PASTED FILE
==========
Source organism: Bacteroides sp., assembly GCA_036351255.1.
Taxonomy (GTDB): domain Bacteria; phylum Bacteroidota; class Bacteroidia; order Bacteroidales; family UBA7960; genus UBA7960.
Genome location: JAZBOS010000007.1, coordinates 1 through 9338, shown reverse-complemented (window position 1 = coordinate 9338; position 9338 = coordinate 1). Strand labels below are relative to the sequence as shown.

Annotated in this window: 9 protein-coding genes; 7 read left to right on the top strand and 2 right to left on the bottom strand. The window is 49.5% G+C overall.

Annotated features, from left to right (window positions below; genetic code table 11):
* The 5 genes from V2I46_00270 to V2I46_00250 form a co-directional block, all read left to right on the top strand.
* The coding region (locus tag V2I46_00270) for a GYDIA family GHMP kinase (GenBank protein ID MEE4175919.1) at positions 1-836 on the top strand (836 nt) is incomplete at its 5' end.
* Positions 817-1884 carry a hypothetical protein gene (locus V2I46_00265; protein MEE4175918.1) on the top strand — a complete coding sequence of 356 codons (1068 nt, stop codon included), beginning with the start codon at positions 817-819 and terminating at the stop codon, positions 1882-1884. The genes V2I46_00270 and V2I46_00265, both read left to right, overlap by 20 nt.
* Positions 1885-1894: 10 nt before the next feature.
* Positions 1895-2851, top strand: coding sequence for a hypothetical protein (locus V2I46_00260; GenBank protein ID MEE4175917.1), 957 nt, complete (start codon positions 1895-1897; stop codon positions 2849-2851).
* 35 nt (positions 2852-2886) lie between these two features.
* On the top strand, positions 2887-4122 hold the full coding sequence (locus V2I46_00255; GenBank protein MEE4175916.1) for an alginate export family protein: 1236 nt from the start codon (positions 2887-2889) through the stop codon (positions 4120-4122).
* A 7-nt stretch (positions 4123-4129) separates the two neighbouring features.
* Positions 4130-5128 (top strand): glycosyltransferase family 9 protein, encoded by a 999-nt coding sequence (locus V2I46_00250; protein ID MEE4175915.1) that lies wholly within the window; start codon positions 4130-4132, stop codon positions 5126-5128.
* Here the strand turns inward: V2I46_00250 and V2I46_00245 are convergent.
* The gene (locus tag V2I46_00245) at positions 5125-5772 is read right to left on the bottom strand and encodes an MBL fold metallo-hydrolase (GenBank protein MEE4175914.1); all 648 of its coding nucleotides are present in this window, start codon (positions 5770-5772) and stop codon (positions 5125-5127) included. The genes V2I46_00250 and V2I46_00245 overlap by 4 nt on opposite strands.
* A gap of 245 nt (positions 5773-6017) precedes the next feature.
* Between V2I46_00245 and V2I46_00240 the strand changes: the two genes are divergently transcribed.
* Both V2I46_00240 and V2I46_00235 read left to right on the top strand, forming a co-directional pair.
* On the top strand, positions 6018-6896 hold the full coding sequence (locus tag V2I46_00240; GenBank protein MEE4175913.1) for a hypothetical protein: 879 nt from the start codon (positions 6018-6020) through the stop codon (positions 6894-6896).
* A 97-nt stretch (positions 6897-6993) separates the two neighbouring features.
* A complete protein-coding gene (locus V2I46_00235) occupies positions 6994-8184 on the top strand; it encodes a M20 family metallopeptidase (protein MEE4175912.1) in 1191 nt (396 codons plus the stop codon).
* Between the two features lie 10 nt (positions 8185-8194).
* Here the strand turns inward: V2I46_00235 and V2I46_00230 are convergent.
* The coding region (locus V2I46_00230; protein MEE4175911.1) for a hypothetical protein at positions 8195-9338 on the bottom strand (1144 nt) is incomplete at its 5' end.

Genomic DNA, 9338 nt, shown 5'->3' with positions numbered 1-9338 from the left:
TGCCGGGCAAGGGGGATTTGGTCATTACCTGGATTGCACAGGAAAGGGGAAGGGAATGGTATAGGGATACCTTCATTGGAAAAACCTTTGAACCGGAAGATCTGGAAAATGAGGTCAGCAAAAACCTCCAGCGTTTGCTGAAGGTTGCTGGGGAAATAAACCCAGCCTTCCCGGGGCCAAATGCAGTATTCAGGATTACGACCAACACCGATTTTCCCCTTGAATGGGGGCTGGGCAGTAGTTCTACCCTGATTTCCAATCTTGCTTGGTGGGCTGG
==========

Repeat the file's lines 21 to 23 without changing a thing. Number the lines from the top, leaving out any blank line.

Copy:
* A 97-nt stretch (positions 6897-6993) separates the two neighbouring features.
* A complete protein-coding gene (locus V2I46_00235) occupies positions 6994-8184 on the top strand; it encodes a M20 family metallopeptidase (protein MEE4175912.1) in 1191 nt (396 codons plus the stop codon).
* Between the two features lie 10 nt (positions 8185-8194).